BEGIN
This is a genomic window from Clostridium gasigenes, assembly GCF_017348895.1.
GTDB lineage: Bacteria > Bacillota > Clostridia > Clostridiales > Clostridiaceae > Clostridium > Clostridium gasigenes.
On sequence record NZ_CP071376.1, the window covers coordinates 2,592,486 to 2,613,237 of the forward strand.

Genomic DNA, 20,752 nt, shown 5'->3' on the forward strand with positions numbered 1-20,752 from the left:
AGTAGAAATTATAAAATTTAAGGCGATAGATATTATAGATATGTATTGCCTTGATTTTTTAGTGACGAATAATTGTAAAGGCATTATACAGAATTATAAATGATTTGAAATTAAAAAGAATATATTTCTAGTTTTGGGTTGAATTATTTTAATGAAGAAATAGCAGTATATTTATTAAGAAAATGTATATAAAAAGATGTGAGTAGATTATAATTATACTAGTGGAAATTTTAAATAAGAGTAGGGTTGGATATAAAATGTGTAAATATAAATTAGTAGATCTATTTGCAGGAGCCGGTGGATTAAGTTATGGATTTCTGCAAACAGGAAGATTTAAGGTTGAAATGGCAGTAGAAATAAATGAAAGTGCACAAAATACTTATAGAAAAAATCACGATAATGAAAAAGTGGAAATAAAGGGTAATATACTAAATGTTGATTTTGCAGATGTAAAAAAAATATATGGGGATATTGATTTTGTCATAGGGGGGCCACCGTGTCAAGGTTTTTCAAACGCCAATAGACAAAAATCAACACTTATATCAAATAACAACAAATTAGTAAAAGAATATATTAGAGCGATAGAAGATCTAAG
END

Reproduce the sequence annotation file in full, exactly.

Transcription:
This is a genomic window from Clostridium gasigenes, assembly GCF_017348895.1.
GTDB lineage: Bacteria > Bacillota > Clostridia > Clostridiales > Clostridiaceae > Clostridium > Clostridium gasigenes.
On sequence record NZ_CP071376.1, the window covers coordinates 2,592,486 to 2,613,237 of the forward strand.

Genomic DNA, 20,752 nt, shown 5'->3' on the forward strand with positions numbered 1-20,752 from the left:
AGTAGAAATTATAAAATTTAAGGCGATAGATATTATAGATATGTATTGCCTTGATTTTTTAGTGACGAATAATTGTAAAGGCATTATACAGAATTATAAATGATTTGAAATTAAAAAGAATATATTTCTAGTTTTGGGTTGAATTATTTTAATGAAGAAATAGCAGTATATTTATTAAGAAAATGTATATAAAAAGATGTGAGTAGATTATAATTATACTAGTGGAAATTTTAAATAAGAGTAGGGTTGGATATAAAATGTGTAAATATAAATTAGTAGATCTATTTGCAGGAGCCGGTGGATTAAGTTATGGATTTCTGCAAACAGGAAGATTTAAGGTTGAAATGGCAGTAGAAATAAATGAAAGTGCACAAAATACTTATAGAAAAAATCACGATAATGAAAAAGTGGAAATAAAGGGTAATATACTAAATGTTGATTTTGCAGATGTAAAAAAAATATATGGGGATATTGATTTTGTCATAGGGGGGCCACCGTGTCAAGGTTTTTCAAACGCCAATAGACAAAAATCAACACTTATATCAAATAACAACAAATTAGTAAAAGAATATATTAGAGCGATAGAAGATCTAAG